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Tax Court takes Broad View of IRA "Prohibited Transactions"

A recent decision by the U.S. Tax Court, Peek v. Commissioner, could have huge implications for some individuals with qualified retirement plans. In 2001, Lawrence Peek and Darrell Fleck decided to purchase a company called Abbott Fire & Safety. The partners structured the purchase, utilizing an aggressive tax strategy presented by a CPA.

Each of the partners established a self-directed IRA, to which they transferred funds from their existing IRA accounts. They set up a new corporation, FP Company, with 100% of the shares being purchased by the new IRA accounts that had been set up. The proceeds from this sale of stock were then used to purchase Abbott Fire & Safety, with the addition of promissory notes personally guaranteed by Fleck and Peek. All of this was done with the intention that Fleck and Peek would be named as sole corporate officers of FP Company (now dba "Abbott Fire & Safety).

The IRA accounts were converted to Roth IRAs, before selling the shares of FP Company for substantial capital gains, which neither Peek nor Fleck reported on their 2006 and 2007 tax returns. IRA accounts are subject to special rules, including the provision in IRC § 408(e)(2)(A), which says that an account ceases to qualify as an IRA if "the individual for whose benefit any individual retirement account is established engages in any transaction prohibited by Section 4975."

Transactions between a qualified plan and a disqualified person that are prohibited by Section 4975 include (A) sale or exchange, or leasing of any property; (B) lending of money or other extension of credit; (C) furnishing of good, service, or facilities; (D) transfer to, or use by or for the benefit of the disqualified person; (E) act by a disqualified person who is a fiduciary whereby he deals with the income or assets of a plan in his own interests or for his own account; or (F) receipt of any consideration for his own personal account by any disqualified person who is a fiduciary from any party dealing with the plan in connection with a transaction involving the income or assets of the plan.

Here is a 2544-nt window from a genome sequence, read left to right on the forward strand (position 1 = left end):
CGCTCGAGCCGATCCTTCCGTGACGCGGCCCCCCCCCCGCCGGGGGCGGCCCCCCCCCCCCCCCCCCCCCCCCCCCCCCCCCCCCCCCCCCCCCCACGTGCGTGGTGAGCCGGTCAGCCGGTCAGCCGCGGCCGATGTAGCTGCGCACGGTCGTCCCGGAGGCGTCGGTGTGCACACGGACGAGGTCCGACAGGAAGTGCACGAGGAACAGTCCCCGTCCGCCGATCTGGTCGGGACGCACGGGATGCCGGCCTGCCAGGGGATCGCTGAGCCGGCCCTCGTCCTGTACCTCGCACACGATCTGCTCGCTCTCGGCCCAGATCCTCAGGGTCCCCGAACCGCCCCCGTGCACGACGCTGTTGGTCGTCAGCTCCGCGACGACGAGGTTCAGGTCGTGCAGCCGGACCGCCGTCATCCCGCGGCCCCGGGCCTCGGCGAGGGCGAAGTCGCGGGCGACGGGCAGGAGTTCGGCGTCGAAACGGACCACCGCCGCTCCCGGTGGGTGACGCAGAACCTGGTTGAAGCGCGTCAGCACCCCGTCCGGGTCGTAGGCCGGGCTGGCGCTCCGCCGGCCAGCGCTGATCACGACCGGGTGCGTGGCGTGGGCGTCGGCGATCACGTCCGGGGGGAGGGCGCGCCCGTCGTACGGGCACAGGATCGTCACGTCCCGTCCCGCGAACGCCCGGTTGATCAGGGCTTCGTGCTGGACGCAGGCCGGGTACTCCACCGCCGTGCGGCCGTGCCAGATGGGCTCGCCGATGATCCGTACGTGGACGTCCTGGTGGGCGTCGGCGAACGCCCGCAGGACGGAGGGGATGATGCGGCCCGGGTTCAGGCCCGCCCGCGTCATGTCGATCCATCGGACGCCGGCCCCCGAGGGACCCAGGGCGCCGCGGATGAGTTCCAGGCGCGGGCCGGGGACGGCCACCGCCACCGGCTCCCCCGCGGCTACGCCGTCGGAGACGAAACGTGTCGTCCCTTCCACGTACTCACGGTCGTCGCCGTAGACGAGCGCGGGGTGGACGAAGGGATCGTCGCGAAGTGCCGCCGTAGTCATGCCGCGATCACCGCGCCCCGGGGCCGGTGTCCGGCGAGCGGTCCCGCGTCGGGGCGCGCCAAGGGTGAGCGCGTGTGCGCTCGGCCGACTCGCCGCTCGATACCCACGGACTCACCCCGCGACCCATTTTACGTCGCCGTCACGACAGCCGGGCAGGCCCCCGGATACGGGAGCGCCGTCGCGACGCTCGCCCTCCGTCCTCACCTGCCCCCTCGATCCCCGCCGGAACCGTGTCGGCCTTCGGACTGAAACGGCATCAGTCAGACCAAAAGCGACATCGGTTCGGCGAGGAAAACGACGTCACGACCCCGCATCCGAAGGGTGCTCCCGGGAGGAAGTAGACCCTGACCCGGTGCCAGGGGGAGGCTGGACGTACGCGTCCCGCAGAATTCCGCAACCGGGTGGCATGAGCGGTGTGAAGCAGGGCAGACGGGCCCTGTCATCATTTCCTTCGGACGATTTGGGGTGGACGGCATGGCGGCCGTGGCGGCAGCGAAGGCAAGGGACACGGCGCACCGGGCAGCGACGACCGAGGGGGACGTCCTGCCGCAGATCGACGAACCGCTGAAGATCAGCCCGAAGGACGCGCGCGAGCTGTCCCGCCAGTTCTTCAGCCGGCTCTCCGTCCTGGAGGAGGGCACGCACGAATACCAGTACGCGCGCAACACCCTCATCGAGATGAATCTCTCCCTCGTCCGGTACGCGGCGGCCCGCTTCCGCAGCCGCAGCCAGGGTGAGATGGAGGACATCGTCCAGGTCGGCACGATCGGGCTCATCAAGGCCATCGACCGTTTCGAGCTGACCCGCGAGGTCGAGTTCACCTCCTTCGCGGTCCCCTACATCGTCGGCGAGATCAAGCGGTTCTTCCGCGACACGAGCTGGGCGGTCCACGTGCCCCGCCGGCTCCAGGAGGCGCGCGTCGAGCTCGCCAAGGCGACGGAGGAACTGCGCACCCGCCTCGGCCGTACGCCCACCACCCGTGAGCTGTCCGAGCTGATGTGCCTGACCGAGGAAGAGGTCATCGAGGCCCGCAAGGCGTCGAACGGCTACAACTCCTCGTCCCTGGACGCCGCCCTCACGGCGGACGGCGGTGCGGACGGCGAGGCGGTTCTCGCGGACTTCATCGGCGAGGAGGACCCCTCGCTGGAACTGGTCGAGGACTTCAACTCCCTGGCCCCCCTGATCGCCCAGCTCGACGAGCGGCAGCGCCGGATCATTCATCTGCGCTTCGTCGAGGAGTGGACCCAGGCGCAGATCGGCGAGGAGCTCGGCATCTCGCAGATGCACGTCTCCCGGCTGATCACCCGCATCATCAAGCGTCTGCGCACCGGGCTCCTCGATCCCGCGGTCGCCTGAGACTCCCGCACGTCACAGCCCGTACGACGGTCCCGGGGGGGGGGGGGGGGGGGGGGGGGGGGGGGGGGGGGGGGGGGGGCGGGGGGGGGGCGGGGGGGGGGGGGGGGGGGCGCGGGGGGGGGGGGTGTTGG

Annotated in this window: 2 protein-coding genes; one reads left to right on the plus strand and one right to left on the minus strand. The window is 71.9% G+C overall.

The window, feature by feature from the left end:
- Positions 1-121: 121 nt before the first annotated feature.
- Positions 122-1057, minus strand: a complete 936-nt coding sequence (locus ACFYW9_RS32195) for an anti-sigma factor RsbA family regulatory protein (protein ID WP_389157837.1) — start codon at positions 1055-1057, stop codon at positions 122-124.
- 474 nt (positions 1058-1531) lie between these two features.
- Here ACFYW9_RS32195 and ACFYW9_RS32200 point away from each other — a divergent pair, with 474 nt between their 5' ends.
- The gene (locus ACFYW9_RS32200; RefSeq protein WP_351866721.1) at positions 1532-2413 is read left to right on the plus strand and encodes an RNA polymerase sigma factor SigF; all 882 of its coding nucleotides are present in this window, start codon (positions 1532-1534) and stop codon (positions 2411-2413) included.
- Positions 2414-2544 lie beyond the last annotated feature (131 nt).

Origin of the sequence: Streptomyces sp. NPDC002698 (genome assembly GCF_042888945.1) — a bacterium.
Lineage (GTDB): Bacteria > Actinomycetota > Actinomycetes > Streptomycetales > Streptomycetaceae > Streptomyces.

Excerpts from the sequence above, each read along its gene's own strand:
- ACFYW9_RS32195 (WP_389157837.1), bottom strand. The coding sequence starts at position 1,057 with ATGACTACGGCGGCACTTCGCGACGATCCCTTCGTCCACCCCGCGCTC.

The Internal Revenue Service argued that the accounts ceased to qualify as IRA accounts in 2001, when Peek and Fleck made personal loan guaranteed that were "prohibited transactions." Consequently, the IRS argued, the assets of the IRA are deemed to have been distributed to Peek and Fleck, who consequently owe income tax on the gain on sale in 2006 and 2007. Peek and Fleck denied that any prohibited transactions had occurred, since the loan guarantees were transactions the partners engaged in with FP Company, rather than directly with the IRA accounts that owned FP Company.

The Tax Court, pointing to the language in Section 4975, which prohibits any "direct or indirect" extension of credit between a qualified retirement plan and a disqualified person, ruled in favor of the Internal Revenue Service and held that the extensions of credit were indeed prohibited transactions. What resulted was a tax bill for each partner in excess of $250,000, including penalties and interest.

To learn more about IRS tax laws and regulations or about Brown, PC as a nationwide practice, please visit our firm's web site online or contact us at 888-870-0025. 

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